There are two other tricks for keeping the stomach contents flowing down. The first is to simply raise the head of your bed slightly. The second is performing “heel thunks”-drink a big glass of room-temperature water first thing in the morning or anytime you feel heartburn coming on, then rise up onto your toes and drop down sharply onto your heels 10-12 times in a row. This move can help pull the stomach down and away from the aperture in the diaphragm, where the esophagus passes through. The longer you keep your stomach out of this hole, the more likely the hole will tighten up.

To help wean yourself off antacids, take ¼ cup aloe vera juice before all main meals and 2-3 caps of DGL (a type of licorice) after meals.


The inability to fall asleep readily and difficulty staying asleep are somewhat different issues, but most insomnia is a type of anxiety, mitigated by the flight-or-fight chemical adrenaline. Many herbal tonics support adrenal health and help balance energy levels, which allow us to work, exercise, and digest during the day and then drop into an alpha state during the night. My favorite herb for this is ashwagandha, which tones, but also relaxes. Try 500-1,000 mg of bedtime for 6-12 months until you re-establish a healthy sleep pattern. Other effective bedtime herbs include valerian (especially if pain is part of your disturbed sleep quality), passion flower, Jamaican dogwood, California poppy, or the mineral magnesium (if muscle tension is an issue). For trouble with sleep onset, melatonin is brilliant. Low doses (1-3 mg) are generally enough.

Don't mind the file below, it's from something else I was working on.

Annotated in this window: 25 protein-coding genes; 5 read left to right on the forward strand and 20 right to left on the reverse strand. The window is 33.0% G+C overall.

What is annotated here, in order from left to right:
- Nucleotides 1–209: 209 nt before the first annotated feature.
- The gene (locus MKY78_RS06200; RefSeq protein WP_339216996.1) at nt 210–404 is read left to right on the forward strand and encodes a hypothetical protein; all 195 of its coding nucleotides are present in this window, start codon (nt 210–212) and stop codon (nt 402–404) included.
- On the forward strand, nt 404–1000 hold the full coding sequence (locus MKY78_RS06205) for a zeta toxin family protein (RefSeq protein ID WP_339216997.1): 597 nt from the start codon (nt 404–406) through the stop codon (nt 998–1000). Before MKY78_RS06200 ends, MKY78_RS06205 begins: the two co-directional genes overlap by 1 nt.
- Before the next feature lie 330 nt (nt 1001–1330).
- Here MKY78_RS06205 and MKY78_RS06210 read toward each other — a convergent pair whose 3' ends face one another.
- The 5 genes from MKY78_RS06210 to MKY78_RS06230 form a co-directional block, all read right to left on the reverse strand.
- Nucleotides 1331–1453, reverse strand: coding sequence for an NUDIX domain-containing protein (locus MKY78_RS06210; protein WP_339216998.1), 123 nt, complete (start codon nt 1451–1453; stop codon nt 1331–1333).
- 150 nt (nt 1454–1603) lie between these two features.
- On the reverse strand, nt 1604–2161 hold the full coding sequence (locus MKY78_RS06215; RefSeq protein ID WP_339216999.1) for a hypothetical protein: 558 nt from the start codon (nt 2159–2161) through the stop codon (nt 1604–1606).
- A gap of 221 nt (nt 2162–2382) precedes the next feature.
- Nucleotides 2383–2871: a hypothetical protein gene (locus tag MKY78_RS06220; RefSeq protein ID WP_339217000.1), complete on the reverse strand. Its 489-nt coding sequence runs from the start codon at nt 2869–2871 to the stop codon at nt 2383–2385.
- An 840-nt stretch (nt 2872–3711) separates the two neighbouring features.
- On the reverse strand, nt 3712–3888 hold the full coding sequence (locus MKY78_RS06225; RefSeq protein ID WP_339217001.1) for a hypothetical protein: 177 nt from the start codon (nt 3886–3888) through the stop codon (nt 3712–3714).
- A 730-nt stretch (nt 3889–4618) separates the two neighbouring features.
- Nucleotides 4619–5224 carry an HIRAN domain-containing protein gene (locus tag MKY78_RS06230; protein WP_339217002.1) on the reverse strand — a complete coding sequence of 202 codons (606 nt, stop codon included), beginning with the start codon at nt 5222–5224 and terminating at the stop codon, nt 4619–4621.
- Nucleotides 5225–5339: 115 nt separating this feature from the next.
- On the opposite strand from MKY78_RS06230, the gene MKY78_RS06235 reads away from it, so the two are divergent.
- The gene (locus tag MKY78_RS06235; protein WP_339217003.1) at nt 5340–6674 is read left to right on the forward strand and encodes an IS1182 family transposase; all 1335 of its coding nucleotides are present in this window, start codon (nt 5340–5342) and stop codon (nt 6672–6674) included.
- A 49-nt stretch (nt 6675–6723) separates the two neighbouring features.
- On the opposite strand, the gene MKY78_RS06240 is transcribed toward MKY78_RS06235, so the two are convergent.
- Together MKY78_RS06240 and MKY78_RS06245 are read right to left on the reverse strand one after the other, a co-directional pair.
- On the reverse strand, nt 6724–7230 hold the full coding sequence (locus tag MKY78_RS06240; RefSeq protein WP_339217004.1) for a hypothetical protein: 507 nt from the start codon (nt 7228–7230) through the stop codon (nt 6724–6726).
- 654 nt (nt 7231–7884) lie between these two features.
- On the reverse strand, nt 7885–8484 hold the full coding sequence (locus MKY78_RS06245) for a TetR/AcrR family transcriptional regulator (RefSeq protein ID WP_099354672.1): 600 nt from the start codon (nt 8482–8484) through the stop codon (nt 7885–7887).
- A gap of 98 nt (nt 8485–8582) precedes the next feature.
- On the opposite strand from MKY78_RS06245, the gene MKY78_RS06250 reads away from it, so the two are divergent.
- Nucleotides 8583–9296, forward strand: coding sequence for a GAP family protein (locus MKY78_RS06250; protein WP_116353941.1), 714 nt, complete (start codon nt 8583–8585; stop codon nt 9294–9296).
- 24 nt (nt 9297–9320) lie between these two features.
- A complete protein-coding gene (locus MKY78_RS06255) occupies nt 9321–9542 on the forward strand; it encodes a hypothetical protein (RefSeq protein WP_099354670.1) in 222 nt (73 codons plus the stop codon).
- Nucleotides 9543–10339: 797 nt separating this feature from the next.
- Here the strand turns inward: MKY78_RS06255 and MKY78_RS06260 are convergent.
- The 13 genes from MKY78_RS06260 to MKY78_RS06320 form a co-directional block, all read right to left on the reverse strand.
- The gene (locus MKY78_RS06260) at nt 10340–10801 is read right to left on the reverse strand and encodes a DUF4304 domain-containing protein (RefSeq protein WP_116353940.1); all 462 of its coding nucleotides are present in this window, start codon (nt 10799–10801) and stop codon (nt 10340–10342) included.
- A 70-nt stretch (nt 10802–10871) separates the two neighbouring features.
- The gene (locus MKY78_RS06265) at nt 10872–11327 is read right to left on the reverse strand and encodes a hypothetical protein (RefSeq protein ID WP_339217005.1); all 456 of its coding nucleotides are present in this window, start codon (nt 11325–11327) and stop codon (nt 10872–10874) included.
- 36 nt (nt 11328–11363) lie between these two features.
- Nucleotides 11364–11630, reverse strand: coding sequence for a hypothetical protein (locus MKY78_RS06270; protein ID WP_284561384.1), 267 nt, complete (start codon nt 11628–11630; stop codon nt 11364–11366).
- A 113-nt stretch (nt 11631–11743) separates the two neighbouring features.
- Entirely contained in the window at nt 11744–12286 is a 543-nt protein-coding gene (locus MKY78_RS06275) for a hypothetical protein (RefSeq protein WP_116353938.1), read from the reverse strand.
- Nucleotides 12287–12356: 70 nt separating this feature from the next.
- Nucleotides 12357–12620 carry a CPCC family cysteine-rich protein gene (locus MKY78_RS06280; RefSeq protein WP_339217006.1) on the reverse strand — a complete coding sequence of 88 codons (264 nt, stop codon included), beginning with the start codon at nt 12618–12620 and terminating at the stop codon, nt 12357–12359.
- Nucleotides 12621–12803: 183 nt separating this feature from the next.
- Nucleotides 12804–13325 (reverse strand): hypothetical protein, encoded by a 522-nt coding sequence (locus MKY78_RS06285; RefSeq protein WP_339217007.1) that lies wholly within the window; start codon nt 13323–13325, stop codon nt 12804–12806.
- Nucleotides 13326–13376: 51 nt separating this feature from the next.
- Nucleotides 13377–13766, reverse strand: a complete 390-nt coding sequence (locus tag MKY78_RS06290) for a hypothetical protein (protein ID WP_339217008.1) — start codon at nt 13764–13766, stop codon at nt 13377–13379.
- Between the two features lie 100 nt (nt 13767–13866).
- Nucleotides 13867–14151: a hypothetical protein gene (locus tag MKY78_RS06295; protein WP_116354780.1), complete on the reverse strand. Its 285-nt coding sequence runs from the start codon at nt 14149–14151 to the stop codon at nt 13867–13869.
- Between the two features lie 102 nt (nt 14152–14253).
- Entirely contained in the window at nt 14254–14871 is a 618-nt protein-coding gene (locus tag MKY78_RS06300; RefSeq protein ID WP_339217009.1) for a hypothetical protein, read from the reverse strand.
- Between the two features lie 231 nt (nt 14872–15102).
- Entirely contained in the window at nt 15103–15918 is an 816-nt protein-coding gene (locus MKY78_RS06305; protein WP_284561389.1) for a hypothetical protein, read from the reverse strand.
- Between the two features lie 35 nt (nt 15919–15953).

Sinus Congestion

Acute stuffiness may be part of a cold or flu, and thus rest, liquid diets (bone broths are especially nutritive) and extra vitamin C (up to 10 grams daily) can help. Chronic sinus congestion is more likely to be caused by fungi than bacteria, especially if secretions are clear or white, not green or yellowish. If you suffer from a chronic stuffy nose, you are likely a mouth breather at night, which quickly turns your pillow into a fungus factory. Wash your pillow-cases in very hot water weekly, and change your pillow every 3-6 months.

Application of antifungal herbs to the nasal passages is an effective approach to reducing sinus congestion. I prefer pleasant-smelling blends that include wintergreen, eucalyptus, thyme, or other volatile oils. A light layer can be applied with a cotton swap (diluted with olive or coconut oil) to the nasal passages at bedtime. You can also combine loose, dried herbs with a cup of hot water in a bowl, put atowel over your head, and breathe the steam in deeply for 10 minutes.

Some people also have good luck with a combination of garlic and cinnamon, taken internally. Others find they need to move to a vegetarian diet (fish and eggs are usually okay in moderation) to reduce inflammation and congestion.